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Power Firms Seek FG’s Intervention on Power Tariff

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According to them, the government’s intervention is vital in order to address the N809bn revenue shortfall in the industry.

To avert an increase of over 200 per cent in electricity tariff payable by residential consumers in the near future, the Federal Government has to intervene in the sector, power distribution companies have said.

They insisted that the intervention could come in form of subsidy to consumers, access to foreign exchange by the companies, as well commercially reasonable financing for the Discos.

The firms explained that they were not willing and could not impose any increase in tariff on consumers, but maintained that to avoid a situation where the consumers would have to pay as high as N70 to N105 per kilowatt-hour as energy charge, the Federal Government must do something.

Currently, the average rate being paid as energy charge by residential consumers across the country is N22.8/KWH, but this may increase soon if nothing is done to address the N809bn revenue shortfall in the power sector, according to the Discos.

The Chief Executive Officer, Association of National Electricity Distributors, the umbrella body for the Discos, Mr. Azu Obiaya, told our correspondent that “the government has a role to play.”

He explained, “There is nowhere in the world where the privatisation of the power sector has succeeded without the government coming in to address shortfalls. However, because we cannot impose any increase on the customers, the government must step in.

“There is a gap in the electricity value chain and that gap must be filled by somebody. But right now, it cannot be pushed on to consumers who are already suffering the effects of a recession. So, clearly, the only person or party that can step into that realm is the government.”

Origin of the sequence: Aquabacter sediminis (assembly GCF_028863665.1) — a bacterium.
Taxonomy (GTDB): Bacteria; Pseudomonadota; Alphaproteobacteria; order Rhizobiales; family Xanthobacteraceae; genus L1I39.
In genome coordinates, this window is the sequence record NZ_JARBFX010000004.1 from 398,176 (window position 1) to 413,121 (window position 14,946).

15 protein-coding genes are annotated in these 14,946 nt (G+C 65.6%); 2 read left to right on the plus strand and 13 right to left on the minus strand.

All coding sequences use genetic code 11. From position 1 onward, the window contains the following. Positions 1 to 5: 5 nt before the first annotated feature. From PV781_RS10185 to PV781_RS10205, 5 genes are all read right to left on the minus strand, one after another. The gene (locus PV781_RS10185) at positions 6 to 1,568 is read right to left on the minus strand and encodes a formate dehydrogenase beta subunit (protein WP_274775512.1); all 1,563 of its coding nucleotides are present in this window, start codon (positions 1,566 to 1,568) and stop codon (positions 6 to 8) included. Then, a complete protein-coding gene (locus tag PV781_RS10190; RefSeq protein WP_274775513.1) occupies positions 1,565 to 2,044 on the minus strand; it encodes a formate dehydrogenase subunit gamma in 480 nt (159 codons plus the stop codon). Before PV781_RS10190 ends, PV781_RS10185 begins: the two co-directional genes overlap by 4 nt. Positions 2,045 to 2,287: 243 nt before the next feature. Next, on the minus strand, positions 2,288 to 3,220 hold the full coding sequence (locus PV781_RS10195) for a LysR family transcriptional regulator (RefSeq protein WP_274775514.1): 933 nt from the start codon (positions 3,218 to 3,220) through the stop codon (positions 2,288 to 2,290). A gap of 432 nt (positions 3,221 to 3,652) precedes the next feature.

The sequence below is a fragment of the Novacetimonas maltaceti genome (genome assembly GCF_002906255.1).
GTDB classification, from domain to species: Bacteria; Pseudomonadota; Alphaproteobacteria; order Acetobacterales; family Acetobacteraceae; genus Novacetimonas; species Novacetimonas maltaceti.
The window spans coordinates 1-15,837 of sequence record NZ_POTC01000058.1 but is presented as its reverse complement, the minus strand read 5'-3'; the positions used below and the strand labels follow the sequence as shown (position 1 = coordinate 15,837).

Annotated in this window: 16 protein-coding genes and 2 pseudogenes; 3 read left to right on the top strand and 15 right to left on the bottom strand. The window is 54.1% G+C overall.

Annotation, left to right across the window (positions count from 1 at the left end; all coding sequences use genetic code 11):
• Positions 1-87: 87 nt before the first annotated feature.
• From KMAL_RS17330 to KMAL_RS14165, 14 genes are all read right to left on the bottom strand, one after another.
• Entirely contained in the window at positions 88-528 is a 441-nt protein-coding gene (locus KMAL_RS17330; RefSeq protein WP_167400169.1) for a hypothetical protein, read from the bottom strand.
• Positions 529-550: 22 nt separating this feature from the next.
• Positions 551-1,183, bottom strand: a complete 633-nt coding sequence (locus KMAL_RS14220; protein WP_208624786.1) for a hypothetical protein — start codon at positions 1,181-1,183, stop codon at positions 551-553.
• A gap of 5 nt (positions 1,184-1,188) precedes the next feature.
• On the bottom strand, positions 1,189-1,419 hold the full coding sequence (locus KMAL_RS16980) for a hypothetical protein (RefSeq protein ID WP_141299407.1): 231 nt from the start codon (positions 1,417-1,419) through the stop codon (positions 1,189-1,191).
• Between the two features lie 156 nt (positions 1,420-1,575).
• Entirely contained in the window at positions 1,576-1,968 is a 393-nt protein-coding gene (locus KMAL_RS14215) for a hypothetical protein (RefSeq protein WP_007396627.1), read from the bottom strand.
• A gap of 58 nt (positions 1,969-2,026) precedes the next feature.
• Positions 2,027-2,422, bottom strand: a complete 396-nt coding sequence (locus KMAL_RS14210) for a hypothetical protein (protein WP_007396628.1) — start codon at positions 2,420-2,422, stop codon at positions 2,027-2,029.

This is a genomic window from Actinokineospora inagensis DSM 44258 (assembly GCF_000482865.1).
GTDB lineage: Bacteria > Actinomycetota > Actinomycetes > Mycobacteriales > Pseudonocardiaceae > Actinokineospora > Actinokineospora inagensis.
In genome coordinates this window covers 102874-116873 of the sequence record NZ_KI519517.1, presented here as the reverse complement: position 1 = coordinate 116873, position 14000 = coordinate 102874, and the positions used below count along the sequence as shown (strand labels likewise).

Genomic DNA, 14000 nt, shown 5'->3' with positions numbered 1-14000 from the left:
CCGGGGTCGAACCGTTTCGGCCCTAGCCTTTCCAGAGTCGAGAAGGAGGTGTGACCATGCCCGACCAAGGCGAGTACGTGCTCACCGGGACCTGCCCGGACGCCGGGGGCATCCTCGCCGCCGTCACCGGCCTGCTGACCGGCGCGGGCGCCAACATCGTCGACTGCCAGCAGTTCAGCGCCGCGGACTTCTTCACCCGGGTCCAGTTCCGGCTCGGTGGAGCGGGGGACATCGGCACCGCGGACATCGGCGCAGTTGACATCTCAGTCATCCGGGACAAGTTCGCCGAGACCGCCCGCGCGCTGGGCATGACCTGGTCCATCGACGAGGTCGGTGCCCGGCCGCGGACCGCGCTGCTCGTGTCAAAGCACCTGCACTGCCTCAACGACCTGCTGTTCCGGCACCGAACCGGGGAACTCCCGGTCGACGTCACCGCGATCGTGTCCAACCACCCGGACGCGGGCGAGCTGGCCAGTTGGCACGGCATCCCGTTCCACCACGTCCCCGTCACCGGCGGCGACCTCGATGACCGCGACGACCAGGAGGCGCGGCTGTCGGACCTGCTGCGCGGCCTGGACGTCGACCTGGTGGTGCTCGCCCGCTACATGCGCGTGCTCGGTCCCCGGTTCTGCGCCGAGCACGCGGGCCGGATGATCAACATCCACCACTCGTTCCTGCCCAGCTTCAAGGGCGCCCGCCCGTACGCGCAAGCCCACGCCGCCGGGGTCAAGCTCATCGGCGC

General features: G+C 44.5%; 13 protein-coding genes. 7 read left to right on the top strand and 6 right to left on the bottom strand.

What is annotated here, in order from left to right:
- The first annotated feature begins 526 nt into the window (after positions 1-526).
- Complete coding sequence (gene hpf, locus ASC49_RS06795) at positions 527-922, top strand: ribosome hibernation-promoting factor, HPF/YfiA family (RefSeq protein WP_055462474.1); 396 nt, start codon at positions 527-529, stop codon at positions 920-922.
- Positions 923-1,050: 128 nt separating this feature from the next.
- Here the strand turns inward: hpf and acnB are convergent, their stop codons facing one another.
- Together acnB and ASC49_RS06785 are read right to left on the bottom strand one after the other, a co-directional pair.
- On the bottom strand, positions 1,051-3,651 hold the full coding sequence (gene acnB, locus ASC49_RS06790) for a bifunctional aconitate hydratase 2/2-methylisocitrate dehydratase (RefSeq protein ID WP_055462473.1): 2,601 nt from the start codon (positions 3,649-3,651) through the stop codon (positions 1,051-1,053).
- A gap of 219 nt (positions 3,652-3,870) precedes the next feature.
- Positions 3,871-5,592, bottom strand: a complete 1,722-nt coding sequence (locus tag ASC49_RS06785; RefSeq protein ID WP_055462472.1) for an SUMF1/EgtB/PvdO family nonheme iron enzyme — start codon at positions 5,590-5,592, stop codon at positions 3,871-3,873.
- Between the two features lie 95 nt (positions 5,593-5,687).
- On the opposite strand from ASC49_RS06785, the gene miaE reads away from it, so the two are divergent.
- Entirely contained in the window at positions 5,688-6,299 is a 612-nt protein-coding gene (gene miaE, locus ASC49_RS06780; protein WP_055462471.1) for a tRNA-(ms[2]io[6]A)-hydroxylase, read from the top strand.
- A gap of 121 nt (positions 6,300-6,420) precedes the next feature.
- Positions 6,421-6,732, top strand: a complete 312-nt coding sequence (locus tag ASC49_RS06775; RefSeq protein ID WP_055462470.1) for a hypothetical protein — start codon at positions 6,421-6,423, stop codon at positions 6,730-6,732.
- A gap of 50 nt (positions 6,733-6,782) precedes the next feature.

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Obiaya noted that the Indian government, from where Nigeria copied its privatisation model, provided about $105bn as subsidies rather than commercial loans to the Discos in New Delhi, and suggested that the Federal Government should think in that direction.

He said, “So, what we are asking them to do is that they should think about how they can help subsidise rates for the consumers, how they can help us with access to finance, access to forex as well as a stabilisation policy, because most of the equipment in this industry are imported.

“Therefore, for emphasis on how they can intervene, they should help us with access to forex, financing at commercially reasonable rates, as well as subsidy to consumers by way of assistance. These issues are significantly important in order not to increase the tariff being paid by consumers.”

Officials of the Nigerian Electricity Regulatory Commission had told our correspondent that they were aware of the request by the Discos to raise tariff or get the government to intervene in the sector, but stressed that the regulator had not given consideration to their plea.

The National Electricity Consumers Advocacy Network had stated that it would never support any move to increase tariff, describing it as “the peak of insensitivity to the Nigerian masses”.


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